Chemisorption / TPX

Chemisorption and TPX

The chemisorption analysis is specially used to characterize catalysts. The most crucial point is to determine the chemically active part of the surface area. To determine the active surface area a measuring gas is used, which is able to strongly chemisorb at the active sites. Hydrogen gas is often used for the analysis, which creates a chemisorption bond to noble metals (e.g. platinum-alumina catalysts).

Physisorption vs Chemisorption

Physisorption vs Chemisorption



dynamic chemisorption analyzer


dynamic chemisorption reactor


dynamic chemisorption reactor

We are offering chemisorption analyses as contract analysis

Measuring method

Volumetric method vs Flow method

1. Static-volumetric method

A certain amount of gas is dosed onto the active material in vacuum. The determination of the amount of adsorbed gas is carried out by pressure measurement in a system with known volume. Typically two isotherms are measured during the chemisorption experiment: The first isotherm reflects the sum of physisorption and chemisorption. After that the sample is evacuated to desorb loosely bonded gas molecules (physisorbed measuring gas) from the surface. Repeating the isotherm then only shows the physisorption again due to the blockage of the active sites from the first isotherm. Subtracting the second from the first isotherm only reveals the pure chemisorption. From this isotherm the amount of active sites can be calculated.

Experimental setup volumetric method

Experimental setup volumetric method

2. Dynamic method

2.1. Isotherm (Pulse chemisorption)

An inert gas continuously flows over a solid. A thermal conductivity detector analyses the measuring signal (base line). After that pulses of the measuring gas are added successively into the flow of the inert gas and after each pulse the instrument waits until the signal reaches the base line again. Initially the active material chemisorbs the measuring gas. After a while the actives sites are getting saturated. The measurement is being continued until the thermal conductivity detector shows constant peaks and no measuring gas is chemisorbed any more. This method is called pulse- or titration method.

Chemisorption experiments are often carried out temperature-controlled, please read more at measuring method „temperature-programmed reactions“.

2.2. Temperature-programmed reactions

Non-isothermal measurements are carried out usually through linear heating of a sample and continuous recording the changes of the gas composition. Temperature-controlled reactions can involve desorption (TPD), reduction (TPR), oxidation (TPO) and other relevant reactions for the characterization of catalysts.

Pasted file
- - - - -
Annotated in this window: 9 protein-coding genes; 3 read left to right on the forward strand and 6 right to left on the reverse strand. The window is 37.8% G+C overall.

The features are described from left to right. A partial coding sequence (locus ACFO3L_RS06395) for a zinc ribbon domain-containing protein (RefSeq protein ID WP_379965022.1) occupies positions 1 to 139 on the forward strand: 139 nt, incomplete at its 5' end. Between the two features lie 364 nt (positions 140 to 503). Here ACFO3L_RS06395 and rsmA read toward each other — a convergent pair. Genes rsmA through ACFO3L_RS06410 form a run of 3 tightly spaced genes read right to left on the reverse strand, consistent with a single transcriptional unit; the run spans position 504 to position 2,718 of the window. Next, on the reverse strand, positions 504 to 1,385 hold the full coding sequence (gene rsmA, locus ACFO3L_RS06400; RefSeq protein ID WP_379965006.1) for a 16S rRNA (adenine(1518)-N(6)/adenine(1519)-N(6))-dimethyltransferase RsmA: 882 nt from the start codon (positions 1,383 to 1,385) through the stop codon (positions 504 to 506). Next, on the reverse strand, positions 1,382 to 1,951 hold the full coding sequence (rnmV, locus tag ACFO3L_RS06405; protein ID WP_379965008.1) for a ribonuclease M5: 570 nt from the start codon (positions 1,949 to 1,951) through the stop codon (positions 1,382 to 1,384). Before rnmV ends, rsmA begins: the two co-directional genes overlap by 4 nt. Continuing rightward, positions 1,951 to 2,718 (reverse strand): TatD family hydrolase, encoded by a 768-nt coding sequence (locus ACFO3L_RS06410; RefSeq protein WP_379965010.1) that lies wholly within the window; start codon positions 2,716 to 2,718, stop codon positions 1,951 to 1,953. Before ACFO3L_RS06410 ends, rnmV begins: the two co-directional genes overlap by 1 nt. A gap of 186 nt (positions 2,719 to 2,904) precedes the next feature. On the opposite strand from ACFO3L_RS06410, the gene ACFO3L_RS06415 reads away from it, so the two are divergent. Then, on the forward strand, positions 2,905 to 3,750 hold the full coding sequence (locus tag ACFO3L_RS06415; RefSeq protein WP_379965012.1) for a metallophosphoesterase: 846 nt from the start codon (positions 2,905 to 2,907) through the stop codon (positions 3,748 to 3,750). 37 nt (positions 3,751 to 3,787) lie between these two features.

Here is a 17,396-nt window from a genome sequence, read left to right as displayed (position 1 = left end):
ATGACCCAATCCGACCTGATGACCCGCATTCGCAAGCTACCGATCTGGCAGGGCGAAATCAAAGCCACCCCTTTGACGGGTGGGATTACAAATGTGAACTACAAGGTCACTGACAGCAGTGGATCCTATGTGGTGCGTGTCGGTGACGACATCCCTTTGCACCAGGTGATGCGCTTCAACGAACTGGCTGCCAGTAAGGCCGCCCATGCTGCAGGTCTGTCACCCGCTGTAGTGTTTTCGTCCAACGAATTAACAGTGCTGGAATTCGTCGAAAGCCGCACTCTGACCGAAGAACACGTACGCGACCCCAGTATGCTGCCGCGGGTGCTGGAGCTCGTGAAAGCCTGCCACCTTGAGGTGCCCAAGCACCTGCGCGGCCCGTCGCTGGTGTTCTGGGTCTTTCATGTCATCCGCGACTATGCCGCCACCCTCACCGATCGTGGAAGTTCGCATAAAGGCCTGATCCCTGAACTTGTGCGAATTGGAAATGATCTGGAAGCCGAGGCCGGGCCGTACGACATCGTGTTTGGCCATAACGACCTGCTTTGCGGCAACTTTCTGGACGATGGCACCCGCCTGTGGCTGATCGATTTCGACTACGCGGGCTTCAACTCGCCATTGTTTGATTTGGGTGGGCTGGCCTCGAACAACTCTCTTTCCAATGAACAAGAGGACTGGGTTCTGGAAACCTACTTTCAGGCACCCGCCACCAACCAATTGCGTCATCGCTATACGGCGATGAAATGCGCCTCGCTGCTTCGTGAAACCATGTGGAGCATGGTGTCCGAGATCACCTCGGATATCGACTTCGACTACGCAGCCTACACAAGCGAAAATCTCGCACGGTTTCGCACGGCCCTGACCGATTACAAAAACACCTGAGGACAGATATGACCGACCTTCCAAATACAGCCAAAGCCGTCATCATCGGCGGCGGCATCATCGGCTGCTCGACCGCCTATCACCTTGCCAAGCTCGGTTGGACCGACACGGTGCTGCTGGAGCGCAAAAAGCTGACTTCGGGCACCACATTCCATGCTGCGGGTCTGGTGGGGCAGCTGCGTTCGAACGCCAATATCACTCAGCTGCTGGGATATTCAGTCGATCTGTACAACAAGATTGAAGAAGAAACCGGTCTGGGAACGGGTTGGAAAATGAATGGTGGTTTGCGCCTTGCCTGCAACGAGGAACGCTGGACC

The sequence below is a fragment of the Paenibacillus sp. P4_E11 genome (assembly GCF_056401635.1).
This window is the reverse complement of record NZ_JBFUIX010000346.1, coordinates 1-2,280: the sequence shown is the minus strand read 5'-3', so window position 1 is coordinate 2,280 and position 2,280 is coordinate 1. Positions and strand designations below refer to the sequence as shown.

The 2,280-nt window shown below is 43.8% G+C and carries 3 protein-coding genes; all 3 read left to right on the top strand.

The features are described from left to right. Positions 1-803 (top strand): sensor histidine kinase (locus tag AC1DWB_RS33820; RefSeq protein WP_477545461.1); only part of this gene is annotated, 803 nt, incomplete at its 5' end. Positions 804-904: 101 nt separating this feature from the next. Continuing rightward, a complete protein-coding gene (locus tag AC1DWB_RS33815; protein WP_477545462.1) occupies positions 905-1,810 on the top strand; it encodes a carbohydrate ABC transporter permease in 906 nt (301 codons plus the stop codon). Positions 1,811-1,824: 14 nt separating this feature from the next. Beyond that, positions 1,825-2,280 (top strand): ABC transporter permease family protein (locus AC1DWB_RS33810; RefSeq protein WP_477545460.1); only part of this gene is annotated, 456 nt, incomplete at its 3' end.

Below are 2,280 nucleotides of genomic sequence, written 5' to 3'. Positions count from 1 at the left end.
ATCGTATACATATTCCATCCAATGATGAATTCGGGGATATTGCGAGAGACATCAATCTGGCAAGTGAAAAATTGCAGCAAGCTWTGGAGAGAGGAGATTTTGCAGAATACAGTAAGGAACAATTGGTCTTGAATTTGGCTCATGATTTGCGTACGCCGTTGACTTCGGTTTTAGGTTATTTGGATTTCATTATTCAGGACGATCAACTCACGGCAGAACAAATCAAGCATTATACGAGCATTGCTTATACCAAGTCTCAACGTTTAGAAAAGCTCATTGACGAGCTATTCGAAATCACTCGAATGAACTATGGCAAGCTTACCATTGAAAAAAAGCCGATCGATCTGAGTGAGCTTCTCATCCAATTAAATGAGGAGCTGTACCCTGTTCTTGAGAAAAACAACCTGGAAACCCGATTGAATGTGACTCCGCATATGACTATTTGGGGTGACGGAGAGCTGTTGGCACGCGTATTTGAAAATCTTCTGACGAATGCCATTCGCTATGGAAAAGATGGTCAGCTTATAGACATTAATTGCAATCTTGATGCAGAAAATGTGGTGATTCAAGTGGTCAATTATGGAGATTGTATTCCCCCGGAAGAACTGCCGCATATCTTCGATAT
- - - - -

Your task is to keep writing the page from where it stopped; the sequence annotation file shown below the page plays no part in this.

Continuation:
Experimental setup dynamic method

Experimental setup dynamic method

Before performing temperature-controlled reactions to characterize catalysts the sample is prepared in-situ. Therefore so-called macros are defined, so that the procedure of the sample preparation is done fully automatically. The further approach is then task-oriented: A TPD experiment starts with the adsorption of active gas on a sample (e.g. by pulse chemisorption) followed by the characterization of the temperature-dependent desorption process. TPR reactions are done using a reducing gas, usually H2, TPO experiments are performed with an oxidizing gas, typically O2.

The experiments are carried out in a gas flow and changes in the gas composition are recorded by the thermal conductivity detector. Before performing an experiment, it has to be considered that not only the gas composition has to change during the reaction, also the thermal conductivity has to change due to ad- and desorbing molecules. In principle gases and vapors can be divided up into two main groups regarding their thermal conductivities:

1. H2, He
2. CO, CO2, Ar, NH3, H2O, Pyridin, N2O etc.

By this classification, the experiments can be easily derived. During a chemisorption reaction a gas/vapor from both group has to be present. Examples:
1. TPR with hydrogen (group 1) needs a carrier gas from group 2, e.g. Argon.
2. TPD of NH3 (group 2) requires a carrier gas from group 1, typically Helium.
3. TPO with Oxygen (group 2) needs a carrier gas from group 1, e.g. Helium.

The advantages of temperature-controlled reactions are not only to determine the active sites of catalysts but also determining on the different strengths of chemically active sites due to the temperature dependence.

Literature and norms

  • DIN 66136

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